By Calum Marsh
By Michelle Orange
By Michael Atkinson
By Simon Abrams
By Zachary Wigon
By Aaron Hillis
By Casey Burchby
By Stephanie Zacharek
Emily Bergl is a young actor of uncommon talent, great integrity, and no particular beauty. I doubt that any male director would have cast her as the central character in a horror film update aimed at a teen audience. She's neither a toughened-up but fashionably proportioned object of desire (à la Neve Campbell in Scream) nor a barely formed, barely human wraith whose very fragility is a mask for the monster within (à la Sissy Spacek in the original Carrie).
Directed by James Foley
Written by Robert Pucci
A New Line release
The brilliance of the original Carrie lies in the explicit connection it makes between Carrie's telekinetic power and menstruation, the body function that, come adolescence, irrevocably separates the girls from the boys. The fear and hatred, i.e. the horror, that Carrie inspires is primal. It's the horror of the feminine body, the body that bleeds, the body of the all-powerful mother, the body that must be kept under wraps lest it overwhelm the patriarchal social order. "Plug it up, plug it up," scream Carrie's female classmates, as they pelt her with tampons.
If women can be complicit in their own oppression, they also can be exhilarated when one of their kind rises up and takes revenge. Like Carrie, The Rage is a revenger's tragedy, but its grisly denouement is its least interesting aspect. Director Katt Shea, who got her start working for Roger Corman and surfaced into the mainstream (or a prominent tributary thereof) with Poison Ivy, is perhaps a shade too willing to cater to the teenage exploitation crowd. "That was really disgusting," said one teenage girl to her friend as they exited the preview screening. (It didn't sound like a recommendation.) She was, I presume, referring to the orgy of shattered glass and sheared bodies that climaxes the film. Heads roll literally, they do.
Undistinguished as filmmaking and too over-the-top to be at all scary, this finale could blind audiences to the many virtues of The Rage, which include Shea's dead-on articulation of how class operates in the formation of high school hierarchies, how misogyny is an essential element of jock culture, and how women lose their lives when they allow men to determine their value. What makes the film startling, however, is Bergl's performance as a young woman whose traumatic childhood taught her to trust no one other than herself. Like Claire Danes, Bergl has a strikingly real presence. She seems less like an actress and more like a person you might actually know. Which might get you wondering about why you've never seen anyone quite like her onscreen before.
Rachel Lang (Bergl) has been raised by foster parents since her schizophrenic mother was committed to a mental institution. Rachel knows there's a one-in-eight chance that she's inherited her mother's schizophrenia, and indeed, when objects in her vicinity start crashing about seemingly of their own accord, she fears that she's becoming delusional. What Rachel doesn't know is that her father was also Carrie White's father (the infamous Carrie who 22 years earlier caused the local high school to burn to the ground) and that the gene for telekinesis is transmitted by fathers.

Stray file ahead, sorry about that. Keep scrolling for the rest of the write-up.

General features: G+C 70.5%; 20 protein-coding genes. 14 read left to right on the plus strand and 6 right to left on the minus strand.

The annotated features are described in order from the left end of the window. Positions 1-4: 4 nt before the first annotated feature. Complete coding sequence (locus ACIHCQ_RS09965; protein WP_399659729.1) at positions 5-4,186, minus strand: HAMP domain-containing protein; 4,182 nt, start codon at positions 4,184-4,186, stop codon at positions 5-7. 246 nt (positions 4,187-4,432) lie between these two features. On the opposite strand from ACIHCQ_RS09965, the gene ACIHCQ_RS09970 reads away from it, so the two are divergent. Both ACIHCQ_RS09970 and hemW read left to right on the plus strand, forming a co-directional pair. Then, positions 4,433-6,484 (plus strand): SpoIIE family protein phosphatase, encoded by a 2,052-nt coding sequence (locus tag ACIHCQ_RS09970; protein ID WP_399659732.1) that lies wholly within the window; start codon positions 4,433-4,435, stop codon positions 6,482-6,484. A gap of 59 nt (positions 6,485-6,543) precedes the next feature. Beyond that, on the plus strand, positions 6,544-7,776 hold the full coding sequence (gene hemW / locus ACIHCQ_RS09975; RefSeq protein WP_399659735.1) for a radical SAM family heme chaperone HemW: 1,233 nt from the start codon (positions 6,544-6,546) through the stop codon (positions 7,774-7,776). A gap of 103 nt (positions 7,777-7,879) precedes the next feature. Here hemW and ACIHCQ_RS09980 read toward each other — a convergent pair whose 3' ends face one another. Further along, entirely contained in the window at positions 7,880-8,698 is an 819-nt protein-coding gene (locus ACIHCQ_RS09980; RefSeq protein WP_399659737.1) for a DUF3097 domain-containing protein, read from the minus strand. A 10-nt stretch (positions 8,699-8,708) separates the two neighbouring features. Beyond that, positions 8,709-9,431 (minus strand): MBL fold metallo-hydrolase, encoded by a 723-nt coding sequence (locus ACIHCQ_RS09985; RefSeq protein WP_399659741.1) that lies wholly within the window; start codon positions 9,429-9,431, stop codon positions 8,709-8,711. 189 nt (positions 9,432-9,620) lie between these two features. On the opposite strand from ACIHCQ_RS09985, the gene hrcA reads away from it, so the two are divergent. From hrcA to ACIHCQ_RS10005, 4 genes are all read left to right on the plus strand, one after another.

The loss of her mother has made Rachel extremely wary of relationships. Her only close ties are to her dog, a shambling, arthritic bloodhound, and to a girl in her class (Mena Suvari) who shares her taste for dime-store goth clothing but who otherwise is her opposite and maybe her ideal. Rachel is small and sturdy with a head that seems slightly too large for her body; her friend is as ethereal as a Pre-Raphaelite muse. When she's seduced and summarily dumped by one of the school's reigning jocks, she commits suicide. Her death makes Rachel more guarded, but not invulnerable to the attention shown to her by Jesse (Jason London), a star athlete who's begun to have doubts about his membership in the high school elite.
Fathers, father surrogates, and boys who unquestioningly emulate their dads are the collective villain of The Rage. Shea tears through the macho facade of jock culture to show the squirmy castration anxiety underneath. "Bend over and pull down your pants," yells the coach at a player who has been slacking off. "I thought I'd find a tampon string hanging from your ass." It's a neatly feminist twist on the shower scene in Carrie, and there are about half a dozen other twists that are just as sharp. Shea gets into trouble, however, when she uses bits of the original Carrie as flashbacks (the two films don't seem to take place in the same world, let alone the same small town). The film nearly goes down the tubes in the scenes where Amy Irving recapitulates her role as Sue Snell, one of the only survivors of Carrie White's senior-prom shenanigans. I never could stand Sue Snell, and given the fate assigned her here, I suspect Shea felt likewise.
Inside The Rage: Carrie 2, a smart, realist drama is taking form. If Shea could free herself from the genre trap, she might make some great films in the future. Still, you take what you can get, and I wouldn't be surprised if this one winds up on my 10-best list for '99.
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